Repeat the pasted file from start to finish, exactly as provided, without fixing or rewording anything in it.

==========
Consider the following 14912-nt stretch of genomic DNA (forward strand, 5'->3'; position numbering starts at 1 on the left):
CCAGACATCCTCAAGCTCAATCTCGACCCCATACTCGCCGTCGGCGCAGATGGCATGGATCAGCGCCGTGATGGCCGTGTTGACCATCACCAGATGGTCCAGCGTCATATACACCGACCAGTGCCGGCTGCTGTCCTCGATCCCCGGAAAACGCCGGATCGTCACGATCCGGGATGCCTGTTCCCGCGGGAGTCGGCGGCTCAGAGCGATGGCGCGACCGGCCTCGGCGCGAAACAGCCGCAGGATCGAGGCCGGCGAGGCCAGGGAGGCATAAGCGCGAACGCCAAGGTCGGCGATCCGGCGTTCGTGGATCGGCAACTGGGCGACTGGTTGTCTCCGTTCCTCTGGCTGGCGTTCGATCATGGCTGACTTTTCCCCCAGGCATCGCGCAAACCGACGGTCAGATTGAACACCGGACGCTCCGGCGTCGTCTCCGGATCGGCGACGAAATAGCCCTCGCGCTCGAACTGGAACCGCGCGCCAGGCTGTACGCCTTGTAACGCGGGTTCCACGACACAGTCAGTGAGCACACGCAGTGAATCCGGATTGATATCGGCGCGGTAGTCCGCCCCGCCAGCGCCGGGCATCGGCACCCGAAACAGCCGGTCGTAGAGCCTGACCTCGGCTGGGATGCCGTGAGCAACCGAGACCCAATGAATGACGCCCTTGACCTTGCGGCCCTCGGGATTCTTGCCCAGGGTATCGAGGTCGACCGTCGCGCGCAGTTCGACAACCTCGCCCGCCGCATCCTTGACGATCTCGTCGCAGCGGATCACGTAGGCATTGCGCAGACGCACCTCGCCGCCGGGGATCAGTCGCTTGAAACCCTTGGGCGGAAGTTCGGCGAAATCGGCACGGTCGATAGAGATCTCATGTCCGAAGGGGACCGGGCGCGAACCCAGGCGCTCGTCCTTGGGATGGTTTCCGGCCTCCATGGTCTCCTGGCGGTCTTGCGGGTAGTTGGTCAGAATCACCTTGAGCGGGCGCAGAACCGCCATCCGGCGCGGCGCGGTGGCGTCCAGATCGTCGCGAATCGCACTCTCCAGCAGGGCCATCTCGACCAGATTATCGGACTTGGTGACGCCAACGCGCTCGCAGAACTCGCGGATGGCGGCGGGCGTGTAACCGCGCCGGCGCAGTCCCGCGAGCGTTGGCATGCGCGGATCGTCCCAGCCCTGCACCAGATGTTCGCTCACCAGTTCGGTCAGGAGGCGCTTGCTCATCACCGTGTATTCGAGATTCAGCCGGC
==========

Consider the following 14912-nt stretch of genomic DNA (forward strand, 5'->3'; position numbering starts at 1 on the left):
CCAGACATCCTCAAGCTCAATCTCGACCCCATACTCGCCGTCGGCGCAGATGGCATGGATCAGCGCCGTGATGGCCGTGTTGACCATCACCAGATGGTCCAGCGTCATATACACCGACCAGTGCCGGCTGCTGTCCTCGATCCCCGGAAAACGCCGGATCGTCACGATCCGGGATGCCTGTTCCCGCGGGAGTCGGCGGCTCAGAGCGATGGCGCGACCGGCCTCGGCGCGAAACAGCCGCAGGATCGAGGCCGGCGAGGCCAGGGAGGCATAAGCGCGAACGCCAAGGTCGGCGATCCGGCGTTCGTGGATCGGCAACTGGGCGACTGGTTGTCTCCGTTCCTCTGGCTGGCGTTCGATCATGGCTGACTTTTCCCCCAGGCATCGCGCAAACCGACGGTCAGATTGAACACCGGACGCTCCGGCGTCGTCTCCGGATCGGCGACGAAATAGCCCTCGCGCTCGAACTGGAACCGCGCGCCAGGCTGTACGCCTTGTAACGCGGGTTCCACGACACAGTCAGTGAGCACACGCAGTGAATCCGGATTGATATCGGCGCGGTAGTCCGCCCCGCCAGCGCCGGGCATCGGCACCCGAAACAGCCGGTCGTAGAGCCTGACCTCGGCTGGGATGCCGTGAGCAACCGAGACCCAATGAATGACGCCCTTGACCTTGCGGCCCTCGGGATTCTTGCCCAGGGTATCGAGGTCGACCGTCGCGCGCAGTTCGACAACCTCGCCCGCCGCATCCTTGACGATCTCGTCGCAGCGGATCACGTAGGCATTGCGCAGACGCACCTCGCCGCCGGGGATCAGTCGCTTGAAACCCTTGGGCGGAAGTTCGGCGAAATCGGCACGGTCGATAGAGATCTCATGTCCGAAGGGGACCGGGCGCGAACCCAGGCGCTCGTCCTTGGGATGGTTTCCGGCCTCCATGGTCTCCTGGCGGTCTTGCGGGTAGTTGGTCAGAATCACCTTGAGCGGGCGCAGAACCGCCATCCGGCGCGGCGCGGTGGCGTCCAGATCGTCGCGAATCGCACTCTCCAGCAGGGCCATCTCGACCAGATTATCGGACTTGGTGACGCCAACGCGCTCGCAGAACTCGCGGATGGCGGCGGGCGTGTAACCGCGCCGGCGCAGTCCCGCGAGCGTTGGCATGCGCGGATCGTCCCAGCCCTGCACCAGATGTTCGCTCACCAGTTCGGTCAGGAGGCGCTTGCTCATCACCGTGTATTCGAGATTCAGCCGGC